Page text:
(Lost Languages reviewed)
by William C. West
Sanskrit and early Dravidian, the ancient languages of India, seem to be the keys to deciphering the highly challenging script of the Indus Valley civilization of the third millennium b.c. in what is now Pakistan and northwest India. As with other languages, a photographic corpus of drawings, a sign list and a concordance must be compiled before decipherment will be possible. Work has proceeded along these lines for inscriptions on some 3,700 objects from the Indus Valley, most of them seal stones with very brief inscriptions (the longest has only 26 characters)... Robinson's descriptions of such analysis, and his accounts of both successful and unsuccessful decoding attempts, are clear, provocative and stimulating.
One sees what one wants to
by Iravatham Mahadevan
I agree with Rajaram that it is time we put this 'horse business' behind us and look at the decipherment itself. I have done so. The Jha-Rajaram 'decipherment' is completely invalid. It is, in fact, a non-starter for the simple reason that the direction of reading adopted by the authors is wrong, as demonstrated by Witzel and Farmer (Frontline, October 13, box item at p.12). The 'decipherment' makes as much sense as you would get out of this page if you try to read it from a mirror reflection.
Of Rajaram's 'Horses', 'decipherment', and civilisational issues
by Asko Parpola
It is sad that in South Asia, as elsewhere in the world, linguistic and religious controversies are the cause of so much injustice and suffering. We should remember that from the very beginning, Aryan and non-Aryan languages and associated cultures, religions and peoples have intermingled and have become inextricably mixed. Every element of the population has contributed to the creation of Indian civilisation, and every one of them deserves credit for it.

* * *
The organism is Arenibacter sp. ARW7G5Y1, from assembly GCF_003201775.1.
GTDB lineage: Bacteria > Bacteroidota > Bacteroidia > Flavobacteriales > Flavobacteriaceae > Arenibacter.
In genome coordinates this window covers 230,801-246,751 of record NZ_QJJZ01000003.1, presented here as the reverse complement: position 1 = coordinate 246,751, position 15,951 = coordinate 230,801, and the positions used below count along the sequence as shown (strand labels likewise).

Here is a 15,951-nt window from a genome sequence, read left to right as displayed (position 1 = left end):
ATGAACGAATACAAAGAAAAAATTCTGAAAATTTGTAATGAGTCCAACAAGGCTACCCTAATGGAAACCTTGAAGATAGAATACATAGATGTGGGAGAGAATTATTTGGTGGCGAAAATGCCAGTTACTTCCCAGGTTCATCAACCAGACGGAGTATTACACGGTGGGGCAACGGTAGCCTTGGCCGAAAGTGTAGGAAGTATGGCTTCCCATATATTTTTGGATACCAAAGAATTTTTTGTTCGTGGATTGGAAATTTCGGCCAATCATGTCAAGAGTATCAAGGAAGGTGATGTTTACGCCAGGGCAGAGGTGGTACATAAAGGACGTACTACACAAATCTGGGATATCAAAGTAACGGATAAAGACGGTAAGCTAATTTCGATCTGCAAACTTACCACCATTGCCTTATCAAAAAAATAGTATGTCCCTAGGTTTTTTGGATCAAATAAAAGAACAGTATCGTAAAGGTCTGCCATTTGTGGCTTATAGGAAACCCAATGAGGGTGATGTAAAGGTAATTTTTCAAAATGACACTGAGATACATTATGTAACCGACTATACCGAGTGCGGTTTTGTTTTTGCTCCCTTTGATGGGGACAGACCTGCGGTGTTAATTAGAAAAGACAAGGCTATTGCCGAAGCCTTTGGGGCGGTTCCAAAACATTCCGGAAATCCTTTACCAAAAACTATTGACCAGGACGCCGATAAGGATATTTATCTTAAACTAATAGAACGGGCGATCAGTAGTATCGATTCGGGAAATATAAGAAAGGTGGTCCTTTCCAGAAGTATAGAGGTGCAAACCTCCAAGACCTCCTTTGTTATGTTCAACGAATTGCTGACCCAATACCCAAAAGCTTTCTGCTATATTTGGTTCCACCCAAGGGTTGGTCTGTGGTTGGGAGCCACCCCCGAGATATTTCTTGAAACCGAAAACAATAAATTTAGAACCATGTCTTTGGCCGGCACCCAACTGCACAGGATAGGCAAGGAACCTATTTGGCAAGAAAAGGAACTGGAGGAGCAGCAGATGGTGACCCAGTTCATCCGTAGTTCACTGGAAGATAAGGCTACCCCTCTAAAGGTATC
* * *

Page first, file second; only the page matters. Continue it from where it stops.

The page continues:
Deciphering the Indus Script Early Tamil Epigraphy from the Earliest Times to the Sixth Century A.D.
Deciphering the Indus Script
by Asko Parpola
Early Tamil Epigraphy
from the Earliest Times
to the Sixth Century A.D.

by Iravatham Mahadevan


6 posted on 06/25/2005 7:08:26 AM PDT by SunkenCiv (FR profiled updated Tuesday, May 10, 2005. Fewer graphics, faster loading.)
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To: SunkenCiv

Thanks for the interesting post. I would think that the fact that Dravidian languages are known historically would help in the reconstruction. I have ordered Robinson's book.


7 posted on 06/25/2005 7:16:32 AM PDT by Unam Sanctam
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To: Unam Sanctam

I think you'll enjoy it. I've posted a review on Amazon. Plus, I'm always pimping for favorable votes on my reviews there. ;')


8 posted on 06/25/2005 7:38:54 AM PDT by SunkenCiv (FR profiled updated Tuesday, May 10, 2005. Fewer graphics, faster loading.)
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To: Unam Sanctam

I just noticed... there's another thing about the script which makes Dravidian the better choice -- some researchers have discerned an agglutinative structure in the script, and Dravidian is agglutinative. I think I've posted that somewhere on FR... let's see... nope, can't find it right now.

AncientScripts -- Indus Script
http://www.ancientscripts.com/indus.html


9 posted on 06/25/2005 7:44:36 AM PDT by SunkenCiv (FR profiled updated Tuesday, May 10, 2005. Fewer graphics, faster loading.)
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Ancient writing found in Turkmenistan
BBC | Tuesday, 15 May, 2001, 05:57 GMT 06:57 UK | staff
Posted on 11/01/2004 10:24:57 PM PST by SunkenCiv
http://www.freerepublic.com/focus/f-bloggers/1265930/posts
27 posted on 11/03/2004 10:33:06 PM PST by SunkenCiv
http://www.freerepublic.com/focus/f-bloggers/1265930/posts?page=27#27


10 posted on 06/25/2005 8:03:02 AM PDT by SunkenCiv (FR profiled updated Tuesday, May 10, 2005. Fewer graphics, faster loading.)
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11 posted on 11/27/2009 8:20:24 PM PST by SunkenCiv (https://secure.freerepublic.com/donate/__Since Jan 3, 2004__Profile updated Monday, January 12, 2009)